Janet Theobald – “Pirates”

Janet Theobald presented her talk on “Pirates” at our meeting held on Thursday 20th January.
Piracy by definition is the taking of property on the high seas. It is a crime and was punishable by death, usually by hanging. Piracy flourished on the Spanish main and was encouraged by English Kings and Queen Elizabeth 1st as part of a campaign against the Spanish. English royalty encouraged these activities by giving Privateers “permission” to “lawfully” attack other countries ships taking possession of the vessels and their cargoes for the benefit of the crown. Spanish ships were attacked off Carolina and in the Caribbean. The Caribbean islands provided safe havens for the pirate ships to hide.
Corsairs were Muslim pirates operating off the coast of North Africa. They captured Christians and enslaved up to 1 million of them.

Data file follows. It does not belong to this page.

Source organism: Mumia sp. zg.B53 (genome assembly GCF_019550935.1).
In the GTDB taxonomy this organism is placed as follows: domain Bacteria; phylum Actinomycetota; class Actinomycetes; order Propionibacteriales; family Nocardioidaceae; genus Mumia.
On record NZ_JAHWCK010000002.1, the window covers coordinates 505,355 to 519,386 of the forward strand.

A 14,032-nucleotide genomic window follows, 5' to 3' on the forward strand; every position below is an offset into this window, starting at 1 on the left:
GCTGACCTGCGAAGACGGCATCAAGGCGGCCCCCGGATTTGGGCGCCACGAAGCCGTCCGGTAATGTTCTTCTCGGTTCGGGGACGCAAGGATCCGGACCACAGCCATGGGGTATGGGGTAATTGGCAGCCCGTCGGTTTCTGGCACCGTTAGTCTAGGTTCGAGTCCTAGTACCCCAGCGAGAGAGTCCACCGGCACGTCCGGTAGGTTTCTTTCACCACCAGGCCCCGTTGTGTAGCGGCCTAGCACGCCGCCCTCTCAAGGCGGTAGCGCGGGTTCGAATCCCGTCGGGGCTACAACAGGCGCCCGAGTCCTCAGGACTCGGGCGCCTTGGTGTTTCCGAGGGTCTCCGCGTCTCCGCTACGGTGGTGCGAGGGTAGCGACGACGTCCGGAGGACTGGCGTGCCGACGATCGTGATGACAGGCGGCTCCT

Pirate vessels often flew flags of other nations then prior to attacking a merchant ship they would raise the Jolly Roger – skull and crossbones flag.
The pirate Captain Henry Morgan was knighted by Charles II. Captain Teach was a pirate also known as Blackbeard.
Sailors believed having a woman aboard a ship would bring bad luck to them, but there were some women pirates. Mary Read dressed like a boy serving on a ship and no one, other than Anne Bonney her ship mate, knew she was a woman. They were on a ship under Captain Jack Rackham who was married to Anne.
Grace O’Malley was an Irish pirate involved with her father attacking ships.